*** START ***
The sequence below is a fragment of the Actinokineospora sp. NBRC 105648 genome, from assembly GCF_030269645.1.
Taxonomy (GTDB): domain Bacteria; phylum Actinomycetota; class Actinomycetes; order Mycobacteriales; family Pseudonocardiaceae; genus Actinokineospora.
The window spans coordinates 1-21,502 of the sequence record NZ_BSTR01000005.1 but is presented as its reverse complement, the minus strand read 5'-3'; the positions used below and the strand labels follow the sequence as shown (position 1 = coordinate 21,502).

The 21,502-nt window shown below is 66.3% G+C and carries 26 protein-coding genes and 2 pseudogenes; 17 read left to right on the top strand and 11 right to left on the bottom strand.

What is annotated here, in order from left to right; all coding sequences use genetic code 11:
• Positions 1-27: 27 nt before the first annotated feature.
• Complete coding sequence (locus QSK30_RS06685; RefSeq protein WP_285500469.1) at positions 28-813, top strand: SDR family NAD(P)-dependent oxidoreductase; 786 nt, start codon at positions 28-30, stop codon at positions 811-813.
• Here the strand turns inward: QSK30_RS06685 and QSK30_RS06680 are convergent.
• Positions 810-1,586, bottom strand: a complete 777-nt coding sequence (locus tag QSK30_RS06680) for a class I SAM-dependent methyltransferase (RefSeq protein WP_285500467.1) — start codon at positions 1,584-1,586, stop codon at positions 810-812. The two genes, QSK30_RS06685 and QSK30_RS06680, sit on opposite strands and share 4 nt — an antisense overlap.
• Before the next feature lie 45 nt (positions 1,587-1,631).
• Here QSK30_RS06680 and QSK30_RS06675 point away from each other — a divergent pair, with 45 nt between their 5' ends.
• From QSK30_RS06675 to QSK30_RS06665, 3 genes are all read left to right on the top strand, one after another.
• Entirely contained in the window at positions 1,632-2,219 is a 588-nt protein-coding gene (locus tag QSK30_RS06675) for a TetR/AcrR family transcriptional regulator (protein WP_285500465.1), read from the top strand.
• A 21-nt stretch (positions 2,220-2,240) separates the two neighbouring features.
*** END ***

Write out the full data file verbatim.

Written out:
The sequence below is a fragment of the Actinokineospora sp. NBRC 105648 genome, from assembly GCF_030269645.1.
Taxonomy (GTDB): domain Bacteria; phylum Actinomycetota; class Actinomycetes; order Mycobacteriales; family Pseudonocardiaceae; genus Actinokineospora.
The window spans coordinates 1-21,502 of the sequence record NZ_BSTR01000005.1 but is presented as its reverse complement, the minus strand read 5'-3'; the positions used below and the strand labels follow the sequence as shown (position 1 = coordinate 21,502).

The 21,502-nt window shown below is 66.3% G+C and carries 26 protein-coding genes and 2 pseudogenes; 17 read left to right on the top strand and 11 right to left on the bottom strand.

What is annotated here, in order from left to right; all coding sequences use genetic code 11:
• Positions 1-27: 27 nt before the first annotated feature.
• Complete coding sequence (locus QSK30_RS06685; RefSeq protein WP_285500469.1) at positions 28-813, top strand: SDR family NAD(P)-dependent oxidoreductase; 786 nt, start codon at positions 28-30, stop codon at positions 811-813.
• Here the strand turns inward: QSK30_RS06685 and QSK30_RS06680 are convergent.
• Positions 810-1,586, bottom strand: a complete 777-nt coding sequence (locus tag QSK30_RS06680) for a class I SAM-dependent methyltransferase (RefSeq protein WP_285500467.1) — start codon at positions 1,584-1,586, stop codon at positions 810-812. The two genes, QSK30_RS06685 and QSK30_RS06680, sit on opposite strands and share 4 nt — an antisense overlap.
• Before the next feature lie 45 nt (positions 1,587-1,631).
• Here QSK30_RS06680 and QSK30_RS06675 point away from each other — a divergent pair, with 45 nt between their 5' ends.
• From QSK30_RS06675 to QSK30_RS06665, 3 genes are all read left to right on the top strand, one after another.
• Entirely contained in the window at positions 1,632-2,219 is a 588-nt protein-coding gene (locus tag QSK30_RS06675) for a TetR/AcrR family transcriptional regulator (protein WP_285500465.1), read from the top strand.
• A 21-nt stretch (positions 2,220-2,240) separates the two neighbouring features.